I think you can create more angle at the top with ten finger then overlapping, but the question should be. Do you want more angle at the top of the swing? I find it quite strange that they even go there.

They claim to teach people to swing just like Moe, but yet Todd does not swing like Moe after how many years of trying. IMO nobody swings exactly like MOe, and nobody ever will.

Ham
I can also create more angle (not correct) with 10 finger but not from the palms, however, I am not saying that you want to maximize the angle. You misunderstand the point.

I am saying that you want to produce correct hand action. In my schools, students come to the schools with huge grips into the lifeline of the hands. They have so little hand action and so little speed. And you know how "loss of speed" is a major problem with "The Palm Grippers".

The goal is to get the club correctly placed in the hands so that the hands can work and move the golf club.

I see this so many times that I wonder who could possibly teach this stuff but I see it every year hundreds of times.

Once I move the club into the fingers like Moe, align the correct joints in the hands, align the club-shaft on the trail arm line and allow them to hinge the hands correctly, the immediately move the club with the hands and arm speed and their swing improves dramatically.

These are not claims, they are experiences.


Todd



Last edited by Tgraves on January 15th, 2009, 6:13 am, edited 1 time in total.
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Joined: July 12th, 2001, 12:35 am

January 15th, 2009, 6:57 am #6

Take a look at the Graves website:
http://www.moenorman.org/contents.php?top_cms_id=23

Part way down there is a discussion of Moe's grip and a couple of pictures that purport to show that Moe's overlapping grip gave him more leverage... They can't seriously be trying to say that the angle between lead arm and clubshaft is less then 90 degrees on the 'young Moe' picture can they? I mean all you have to do is stand in front of a mirror and put yourself in the positions to see that the lead arm and clubshaft angle is 90 degrees or very close in both cases. It is the same mistake that folks make with Hogan's swing trying to say that he had a more acute angle between his lead arm and the shaft then other players when in fact it is all a matter of perspective... A flater swing appears to have a sharper angle when viewed from in front.

Wow that is really disturbing to me as I like the Graves brothers and I think that they are pretty classy guys... Hopefully I am missing something here???

Regards, Herbert


Trust me, HAM, they are both at the top.



Todd
Last edited by Tgraves on January 15th, 2009, 6:58 am, edited 1 time in total.
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Joined: January 13th, 2001, 8:30 am

January 15th, 2009, 7:52 am #7

Herb,


I couldn't help but respond - seeing that you no longer think I am "classy" because expose my experiences about loss of angles and leverage.

The club head is further back in the overlapping Moe. (I suppose you will say he is hitting a longer club) Ham commented that Moe might not be at the top on the 1995 Moe however, I hit balls with Moe many times since 1995 and he never could get the club even near where the older videos show. Lack of flexibility? Yes, I think there is some however, I absolutely believe if you move the club into the palm of the trail hand (lifeline), you will lose angle between the arm and clubshaft. Did this happen with Moe moving to a 10 finger...possibly.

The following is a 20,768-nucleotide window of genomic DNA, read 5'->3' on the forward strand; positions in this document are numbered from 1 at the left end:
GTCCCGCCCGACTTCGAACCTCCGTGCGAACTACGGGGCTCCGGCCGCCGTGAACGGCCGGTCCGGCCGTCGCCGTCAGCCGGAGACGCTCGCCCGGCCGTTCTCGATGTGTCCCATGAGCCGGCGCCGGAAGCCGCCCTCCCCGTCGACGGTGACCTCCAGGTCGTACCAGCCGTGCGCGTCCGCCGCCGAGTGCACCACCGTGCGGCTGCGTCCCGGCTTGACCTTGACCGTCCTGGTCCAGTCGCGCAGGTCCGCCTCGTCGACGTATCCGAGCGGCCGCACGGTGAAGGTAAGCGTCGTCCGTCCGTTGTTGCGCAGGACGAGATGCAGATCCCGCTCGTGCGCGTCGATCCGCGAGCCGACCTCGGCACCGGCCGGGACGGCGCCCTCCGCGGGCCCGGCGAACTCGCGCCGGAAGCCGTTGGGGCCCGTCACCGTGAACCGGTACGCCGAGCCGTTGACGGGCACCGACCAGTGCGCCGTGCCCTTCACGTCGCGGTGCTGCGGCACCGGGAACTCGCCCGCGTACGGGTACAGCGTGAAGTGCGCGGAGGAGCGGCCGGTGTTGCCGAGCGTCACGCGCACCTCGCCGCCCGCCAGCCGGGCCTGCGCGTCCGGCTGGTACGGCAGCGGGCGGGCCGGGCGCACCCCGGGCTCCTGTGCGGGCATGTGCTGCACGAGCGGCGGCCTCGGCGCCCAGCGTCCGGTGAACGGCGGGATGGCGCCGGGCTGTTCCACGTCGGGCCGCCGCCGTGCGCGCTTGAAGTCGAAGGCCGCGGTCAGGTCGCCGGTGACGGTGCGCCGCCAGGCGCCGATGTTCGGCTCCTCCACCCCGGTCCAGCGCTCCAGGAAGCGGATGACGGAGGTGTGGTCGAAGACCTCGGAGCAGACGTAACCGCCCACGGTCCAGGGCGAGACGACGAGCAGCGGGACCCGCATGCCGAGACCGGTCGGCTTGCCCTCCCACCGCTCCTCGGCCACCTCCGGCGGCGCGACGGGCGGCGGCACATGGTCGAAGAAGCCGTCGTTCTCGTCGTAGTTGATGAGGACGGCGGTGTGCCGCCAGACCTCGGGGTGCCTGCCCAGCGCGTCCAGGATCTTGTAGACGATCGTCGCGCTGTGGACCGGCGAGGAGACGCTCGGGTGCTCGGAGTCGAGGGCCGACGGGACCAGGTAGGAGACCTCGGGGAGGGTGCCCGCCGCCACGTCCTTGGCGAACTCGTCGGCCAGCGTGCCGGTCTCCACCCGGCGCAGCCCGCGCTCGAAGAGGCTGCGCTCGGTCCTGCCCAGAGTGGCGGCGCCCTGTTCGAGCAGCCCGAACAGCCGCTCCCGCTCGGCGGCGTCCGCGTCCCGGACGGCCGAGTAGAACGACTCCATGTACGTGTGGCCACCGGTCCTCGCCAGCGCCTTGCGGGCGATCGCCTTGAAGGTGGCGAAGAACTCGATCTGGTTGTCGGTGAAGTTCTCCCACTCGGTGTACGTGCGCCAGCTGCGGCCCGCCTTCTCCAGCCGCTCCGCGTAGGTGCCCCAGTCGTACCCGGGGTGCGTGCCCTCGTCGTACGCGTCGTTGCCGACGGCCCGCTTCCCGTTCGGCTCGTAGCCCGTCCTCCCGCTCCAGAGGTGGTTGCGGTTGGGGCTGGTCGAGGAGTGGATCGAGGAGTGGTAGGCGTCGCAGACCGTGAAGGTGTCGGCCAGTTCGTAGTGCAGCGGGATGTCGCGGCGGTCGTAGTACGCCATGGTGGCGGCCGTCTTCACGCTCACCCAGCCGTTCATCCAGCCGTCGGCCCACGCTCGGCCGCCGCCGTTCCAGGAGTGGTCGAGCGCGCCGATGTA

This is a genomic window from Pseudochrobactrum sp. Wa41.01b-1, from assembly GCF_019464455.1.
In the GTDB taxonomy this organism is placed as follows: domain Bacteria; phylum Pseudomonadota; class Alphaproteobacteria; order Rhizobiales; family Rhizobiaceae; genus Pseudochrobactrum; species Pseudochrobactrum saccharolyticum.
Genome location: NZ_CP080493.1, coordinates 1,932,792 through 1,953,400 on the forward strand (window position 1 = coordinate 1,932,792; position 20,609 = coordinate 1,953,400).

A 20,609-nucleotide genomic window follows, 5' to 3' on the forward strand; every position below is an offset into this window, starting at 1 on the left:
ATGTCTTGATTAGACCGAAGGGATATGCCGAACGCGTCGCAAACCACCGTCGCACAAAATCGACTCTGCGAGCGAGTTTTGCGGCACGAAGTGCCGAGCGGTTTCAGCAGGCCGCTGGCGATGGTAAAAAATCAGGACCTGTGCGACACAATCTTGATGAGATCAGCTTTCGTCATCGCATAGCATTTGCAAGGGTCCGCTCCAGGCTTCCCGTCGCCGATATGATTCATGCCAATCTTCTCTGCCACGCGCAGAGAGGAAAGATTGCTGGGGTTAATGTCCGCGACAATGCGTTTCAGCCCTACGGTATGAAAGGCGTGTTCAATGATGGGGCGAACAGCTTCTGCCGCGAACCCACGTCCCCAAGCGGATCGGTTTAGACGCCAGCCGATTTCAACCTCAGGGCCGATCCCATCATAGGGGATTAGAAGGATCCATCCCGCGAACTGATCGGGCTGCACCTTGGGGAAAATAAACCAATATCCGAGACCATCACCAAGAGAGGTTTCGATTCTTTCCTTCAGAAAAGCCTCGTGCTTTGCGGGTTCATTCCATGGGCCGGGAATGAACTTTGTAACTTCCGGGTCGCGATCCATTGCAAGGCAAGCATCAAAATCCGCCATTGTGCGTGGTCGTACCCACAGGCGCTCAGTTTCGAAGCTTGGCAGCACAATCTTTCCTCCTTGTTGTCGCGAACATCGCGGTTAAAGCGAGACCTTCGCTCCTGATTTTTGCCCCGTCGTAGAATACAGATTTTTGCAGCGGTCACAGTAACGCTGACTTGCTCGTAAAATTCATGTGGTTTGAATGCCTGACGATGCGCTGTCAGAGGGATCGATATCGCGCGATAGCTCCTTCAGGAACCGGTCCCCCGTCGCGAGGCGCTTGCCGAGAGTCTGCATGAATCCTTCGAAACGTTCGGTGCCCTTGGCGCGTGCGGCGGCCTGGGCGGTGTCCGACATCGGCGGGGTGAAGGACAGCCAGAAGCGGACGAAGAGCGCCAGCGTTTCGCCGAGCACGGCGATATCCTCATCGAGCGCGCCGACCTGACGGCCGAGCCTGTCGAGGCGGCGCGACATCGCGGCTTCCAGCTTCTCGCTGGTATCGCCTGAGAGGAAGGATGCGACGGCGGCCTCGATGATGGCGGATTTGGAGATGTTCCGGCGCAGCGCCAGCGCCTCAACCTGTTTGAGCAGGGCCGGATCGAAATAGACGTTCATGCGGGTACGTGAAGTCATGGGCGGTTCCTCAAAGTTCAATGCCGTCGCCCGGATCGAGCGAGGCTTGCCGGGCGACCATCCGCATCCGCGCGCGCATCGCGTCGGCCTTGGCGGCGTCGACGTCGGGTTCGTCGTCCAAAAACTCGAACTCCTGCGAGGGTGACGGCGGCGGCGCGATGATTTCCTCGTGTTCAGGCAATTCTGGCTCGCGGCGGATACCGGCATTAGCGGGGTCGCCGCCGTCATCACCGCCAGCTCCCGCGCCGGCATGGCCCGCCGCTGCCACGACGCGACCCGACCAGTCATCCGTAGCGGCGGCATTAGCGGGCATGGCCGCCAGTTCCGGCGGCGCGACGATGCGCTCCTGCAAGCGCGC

The purpose of my point is that Moe lost hand action for some reason and this is what it looks like.

But this is not about Moe, this is about the what I continue to see in students in much more extreme examples.

I have seen this at least 500 times in my golf school, more times than I can count. I speak here from experience. People run the club into the lifeline of the trail hand (and sometimes lead hand God forbid) and it reduces the angle substantially at the top of the back-swing.

Moe had a reduction of this angle also as he moved to 10 finger and got older. I was with Moe when we talked about it and he demonstrated it to me.

By no means am I saying that you need to forcefully maximize this angle. What I am saying is that you can not have correct hand action (speed) from the lifeline of the trail hand.

That is the purpose of my comments on this page.

Furthermore, I have other pictures of Moe showing better hand action than the pictures on moenorman.org.

Grips that are too large can and often do limit hand action. Moe and I discussed this on many occasions.



Todd
I said that I think you are classy guys. I havn't changed my mind yet, not that I expect that you will lose any sleep over it.

The angle between the lead arm and the shaft is very close to the same in both pictures. The yellow lines do not represent the angle between the lead arm and the clubshaft in the picture on the left so what do they represent? What were you trying to show? If you made a mistake it is no big deal for as Peter mentioned many pros and experts have made the same error regarding Hogan's swing.

Hey look you are ten times the ball striker or more then I will ever be and you know a lot more about teaching and playing then I ever will. LOL, however on this forum you better have your technical stuff correct or you will get nailed regardless of how minor the point might be. I have certainly been on both side of that sort of thing.

What the heck if the yellow lines have some other meaning then great!

Regards, Herbert
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Joined: January 13th, 2001, 8:30 am

January 15th, 2009, 7:57 am #8



Trust me, HAM, they are both at the top.



Todd
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Joined: July 12th, 2001, 12:35 am

January 15th, 2009, 1:16 pm #9

Wow.
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Joined: November 17th, 2001, 6:19 am

January 15th, 2009, 2:12 pm #10



Trust me, HAM, they are both at the top.



Todd
The picture on the left looks like Moe is more into the downswing then the picture on the right. If you look at the amount of shaft bend. (yes they even bend when Moe swings them ) The picture on the left shows somewhat more bend. Draw a straight line starting from the grip and you will see this.

I do agree with most of what you are saying. Afterall Moe did say "the fingers are live, palms are dead"

It is just that the angle at the top is not nearly as important as the angle at 6/100s.

Best regards,

Ham